Water purification to satisfy our daily safe drinking water needs is an issue in everyday life. Unfortunately, most of us tend to take it for granted until the worst happens. Ideally, you have an available store of clean water on hand when a disaster occurs. However, what happens when the emergency lasts longer than you planned for and your water runs out? If you don’t have a plan to find and know how to purify water, you could be in trouble.
Here is a rundown of the details surrounding how to purify water. This review includes what the purpose is, why it's necessary, and the five best ways to make your water drinkable in the event of a disaster.
In this episode on 5 Ways How to Purify Water for Survival
- Chemical Treatment
- Water Pasteurization
Why Do We Need to Purify Water?
According to the Centers for Disease Control and Prevention (CDC), there are four primary categories of pathogens that water purification attempts to eliminate:
- Protozoa - Cryptosporidium
- Parasites - Giardia
- Bacteria - E. coli, Legionella, Shigella, Campylobacter, Salmonella, etc.
- Viruses - Norovirus, etc.
For the most part, the greatest problem protozoa, parasites, bacteria and viruses (PPBV) cause is that they result in severe gastrointestinal issues. These issues, if severe enough, can lead to extreme dehydration. Dehydration when you already lack a readily available source of drinking water can lead to severe problems including death. This is why pure, clean, potable water is crucial to survival. When we discuss different purification methods, it's important to understand the effectiveness of each one in killing PPBV’s. When you understand each options effectiveness, you will be better prepared should you need to purify water.
Next to bottled water, distilled water is regarded to be the safest to drink. The process of distillation involves heating water to its boiling point (212-degrees Fahrenheit) for at least one minute. Then heating it to the point where the liquid water turns to gas and passes through a tube, where it is cooled back to a liquid. Because PPBV’s don't evaporate with water, the process of changing water into gas, then again into water in another chamber leaves any possible contaminants behind.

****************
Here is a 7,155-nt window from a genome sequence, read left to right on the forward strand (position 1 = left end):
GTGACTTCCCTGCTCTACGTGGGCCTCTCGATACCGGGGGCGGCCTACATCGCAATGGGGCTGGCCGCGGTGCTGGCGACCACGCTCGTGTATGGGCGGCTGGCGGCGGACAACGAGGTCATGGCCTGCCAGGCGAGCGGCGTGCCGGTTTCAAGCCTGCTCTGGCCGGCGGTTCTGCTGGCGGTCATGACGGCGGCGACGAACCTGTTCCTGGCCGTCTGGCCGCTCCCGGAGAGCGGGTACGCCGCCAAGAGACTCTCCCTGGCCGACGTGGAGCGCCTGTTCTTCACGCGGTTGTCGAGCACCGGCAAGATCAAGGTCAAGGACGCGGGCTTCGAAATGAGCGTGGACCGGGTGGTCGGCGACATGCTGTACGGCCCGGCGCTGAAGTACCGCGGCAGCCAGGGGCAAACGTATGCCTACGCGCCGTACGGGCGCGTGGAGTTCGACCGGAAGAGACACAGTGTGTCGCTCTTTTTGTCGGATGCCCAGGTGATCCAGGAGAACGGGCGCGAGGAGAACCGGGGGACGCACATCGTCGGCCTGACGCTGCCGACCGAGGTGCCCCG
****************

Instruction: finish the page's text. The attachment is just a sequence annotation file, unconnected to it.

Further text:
Distilling water is considered to all but eliminates possible impurities, including PPBV’s. While it is an excellent option for water purification, the equipment needed to distill water isn't practical or efficient in many disaster situations. Therefore, they may not be a reliable source of water purification if you are without power, or if the situation forces you to leave your home. However, if you do have electrical power and are not forced to leave your home, distilling equipment may provide you with a solution to your water needs. As long as you can find sources of water, you should be able to purify it and keep the water flowing.
Here are some of the most reviewed water distillers on Amazon.
If you have a heat source but no way to distill your water, boiling is the next best option. The CDC states that bringing water to a rolling boil for at least one minute will kill most PPBV’s and can be done without electricity, which makes it a more reliable way to purify water. Additionally, you’ll be set if you have a dependable cook kit with the ability to boil water. If you do and choose to use boiling as your water purification option, you won’t have to use the space in your pack with additional gear.